The location of each player's bubble represents what kinds of situations they faced -- easier situations (weaker competition and more offensive zone starts) are in the top-right, while tougher situations are in the bottom-left.
The color of the bubble indicates whether the player's Corsi was better than the team average (blue) or worse (red). The size of the bubble indicates how much better or worse it was. So a big blue bubble means way better than average, while a small red bubble means slightly worse than average.
The usage of the fourth line was so different from the rest of the team that the top-9 all get squished into a corner. Let's take another look where we focus on the top-9 area of the chart:
We've talked a lot about these three metrics, so I won't rehash everything on the charts. But the plot does really highlight two things for me:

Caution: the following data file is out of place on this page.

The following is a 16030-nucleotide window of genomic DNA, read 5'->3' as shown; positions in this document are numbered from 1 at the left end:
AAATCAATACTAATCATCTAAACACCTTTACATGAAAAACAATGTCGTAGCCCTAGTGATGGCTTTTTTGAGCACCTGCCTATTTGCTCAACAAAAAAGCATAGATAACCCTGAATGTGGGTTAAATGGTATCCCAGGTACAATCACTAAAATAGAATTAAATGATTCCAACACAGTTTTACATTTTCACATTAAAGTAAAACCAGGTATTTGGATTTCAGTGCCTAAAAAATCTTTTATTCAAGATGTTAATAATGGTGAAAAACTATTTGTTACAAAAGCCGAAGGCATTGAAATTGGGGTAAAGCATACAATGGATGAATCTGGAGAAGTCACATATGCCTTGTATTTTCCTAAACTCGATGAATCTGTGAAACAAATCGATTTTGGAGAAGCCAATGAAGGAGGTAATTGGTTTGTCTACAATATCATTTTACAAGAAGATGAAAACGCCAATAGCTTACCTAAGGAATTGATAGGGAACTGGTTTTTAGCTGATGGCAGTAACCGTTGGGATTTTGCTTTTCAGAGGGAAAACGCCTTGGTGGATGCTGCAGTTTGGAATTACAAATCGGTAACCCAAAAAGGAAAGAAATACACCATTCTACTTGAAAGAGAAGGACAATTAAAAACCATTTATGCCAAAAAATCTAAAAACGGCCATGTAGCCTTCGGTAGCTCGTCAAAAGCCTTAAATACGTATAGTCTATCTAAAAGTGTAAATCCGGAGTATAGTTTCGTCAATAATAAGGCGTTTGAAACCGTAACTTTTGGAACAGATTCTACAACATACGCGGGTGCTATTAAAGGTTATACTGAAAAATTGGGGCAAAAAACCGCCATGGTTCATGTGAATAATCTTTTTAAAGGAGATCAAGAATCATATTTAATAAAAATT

- Leino really was uniquely sheltered. Not only did he play on the most offensive line, but he was pulled for a lot of the defensive draws that line took.
- We've said many times that Zherdev really drove the play forwards despite middling zone starts and was underappreciated for that. But it's interesting to see such a clear representation of how much he avoided the top competition.
And as always, it's worth celebrating Carter and Giroux for dominating against tough competition.